After being the economic development officer for the Little/Salmon Carmacks First Nation, Tim used all his spare time trying to determine a practical understanding of the events he witnessed. This led him to complexity, specifically human emergent behaviour and the evolutionary prerequisites present in human society. These prerequisites predicted many of the apparently immutable ‘modern problems’ in society. First, he tried disseminating the knowledge in popular book form, but that failed – three times. He decided to obtain PhD to make his ‘voice’ louder. He chose sociology, poorly as it turns out as he was told his research had ‘no academic value whatsoever’. After being forced out of University, he taught himself agent-based modelling to demonstrate his ideas and published his first peer-reviewed paper without affiliation while working as a warehouse labourer. Subsequently, he managed to interest Steve Keen in his ideas and his second attempt at a PhD succeeded. His most recent work involves understanding the basic forces generated by trade in a complex system. He is most interested in how the empirically present evolutionary prerequisites impact market patterns.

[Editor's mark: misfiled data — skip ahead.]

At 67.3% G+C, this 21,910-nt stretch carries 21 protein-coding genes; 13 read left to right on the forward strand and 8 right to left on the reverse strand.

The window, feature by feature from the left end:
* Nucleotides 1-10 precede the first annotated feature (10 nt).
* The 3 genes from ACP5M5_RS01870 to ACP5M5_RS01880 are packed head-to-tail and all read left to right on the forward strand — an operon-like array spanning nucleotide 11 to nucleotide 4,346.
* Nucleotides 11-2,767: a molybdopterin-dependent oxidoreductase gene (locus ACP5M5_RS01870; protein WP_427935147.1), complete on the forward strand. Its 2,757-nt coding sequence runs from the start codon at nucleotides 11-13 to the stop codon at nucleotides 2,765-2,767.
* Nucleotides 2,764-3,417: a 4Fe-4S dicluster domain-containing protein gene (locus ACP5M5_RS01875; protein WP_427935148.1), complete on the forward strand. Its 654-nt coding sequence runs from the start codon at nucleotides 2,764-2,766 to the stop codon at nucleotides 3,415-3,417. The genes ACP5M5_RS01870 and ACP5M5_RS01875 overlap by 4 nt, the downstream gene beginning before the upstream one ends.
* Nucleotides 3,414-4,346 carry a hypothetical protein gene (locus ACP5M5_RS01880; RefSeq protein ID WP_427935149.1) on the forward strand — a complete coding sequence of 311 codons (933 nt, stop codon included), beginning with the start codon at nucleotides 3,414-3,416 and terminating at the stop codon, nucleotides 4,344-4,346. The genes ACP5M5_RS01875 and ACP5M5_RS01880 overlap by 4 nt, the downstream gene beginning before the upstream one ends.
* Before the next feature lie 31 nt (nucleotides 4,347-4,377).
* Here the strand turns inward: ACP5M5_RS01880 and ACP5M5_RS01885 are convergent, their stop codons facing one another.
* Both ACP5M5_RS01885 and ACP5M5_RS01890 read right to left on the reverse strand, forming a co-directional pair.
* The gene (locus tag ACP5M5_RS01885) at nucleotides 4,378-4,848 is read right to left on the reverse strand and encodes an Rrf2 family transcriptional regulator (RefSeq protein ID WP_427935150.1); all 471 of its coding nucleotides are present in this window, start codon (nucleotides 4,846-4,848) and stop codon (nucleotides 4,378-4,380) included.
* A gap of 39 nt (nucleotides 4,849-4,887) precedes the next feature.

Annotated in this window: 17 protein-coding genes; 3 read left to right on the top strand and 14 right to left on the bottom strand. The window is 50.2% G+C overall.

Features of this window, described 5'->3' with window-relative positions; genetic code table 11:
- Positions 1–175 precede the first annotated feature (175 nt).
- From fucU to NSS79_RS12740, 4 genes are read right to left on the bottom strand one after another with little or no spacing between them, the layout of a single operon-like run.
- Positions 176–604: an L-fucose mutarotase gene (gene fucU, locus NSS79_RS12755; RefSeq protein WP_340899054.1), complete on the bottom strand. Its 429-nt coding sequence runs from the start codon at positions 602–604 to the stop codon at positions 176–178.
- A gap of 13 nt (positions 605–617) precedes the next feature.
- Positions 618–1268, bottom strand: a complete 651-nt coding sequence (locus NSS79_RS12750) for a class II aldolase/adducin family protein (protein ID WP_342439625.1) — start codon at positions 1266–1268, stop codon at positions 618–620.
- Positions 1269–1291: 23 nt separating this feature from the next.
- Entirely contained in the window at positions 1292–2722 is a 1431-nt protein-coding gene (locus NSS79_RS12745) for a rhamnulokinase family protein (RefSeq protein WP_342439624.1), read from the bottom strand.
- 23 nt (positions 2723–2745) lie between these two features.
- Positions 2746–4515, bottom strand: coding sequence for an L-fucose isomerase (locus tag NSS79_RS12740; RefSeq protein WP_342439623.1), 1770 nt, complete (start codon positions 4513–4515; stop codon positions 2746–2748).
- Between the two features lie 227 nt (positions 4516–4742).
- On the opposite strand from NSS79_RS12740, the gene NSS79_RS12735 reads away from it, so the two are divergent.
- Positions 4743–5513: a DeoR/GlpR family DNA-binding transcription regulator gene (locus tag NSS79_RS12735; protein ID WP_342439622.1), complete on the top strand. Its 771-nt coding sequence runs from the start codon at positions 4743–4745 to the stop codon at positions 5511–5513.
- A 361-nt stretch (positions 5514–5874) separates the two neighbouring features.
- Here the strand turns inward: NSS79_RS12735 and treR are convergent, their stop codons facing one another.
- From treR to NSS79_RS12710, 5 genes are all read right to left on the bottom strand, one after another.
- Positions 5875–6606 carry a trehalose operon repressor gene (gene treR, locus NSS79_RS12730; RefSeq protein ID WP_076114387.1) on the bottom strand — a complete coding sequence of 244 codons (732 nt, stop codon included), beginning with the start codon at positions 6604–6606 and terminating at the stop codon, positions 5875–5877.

Economics, society, complexity, systems, ecosystem, thermodynamics, agent-based modelling, emergent behaviour, evolution.
This models trade stripped of all its complications. The goal is to reveal the core patterns emerging from basic trade. Demand and supply is fixed during the setup. The model is capable of running using homogeneous, heterogeneous (mutating), or evolutionary agents.
This is a modification of the RobbyGA model by the Santa Fe Institute (see model Info tab for full information). The basic idea is that the GA has been changed to one where the agents have a set lifetime, anyone can reproduce with anyone, but where there is a user-set amount of ‘starvation’ that kills the agents that have a too low fitness.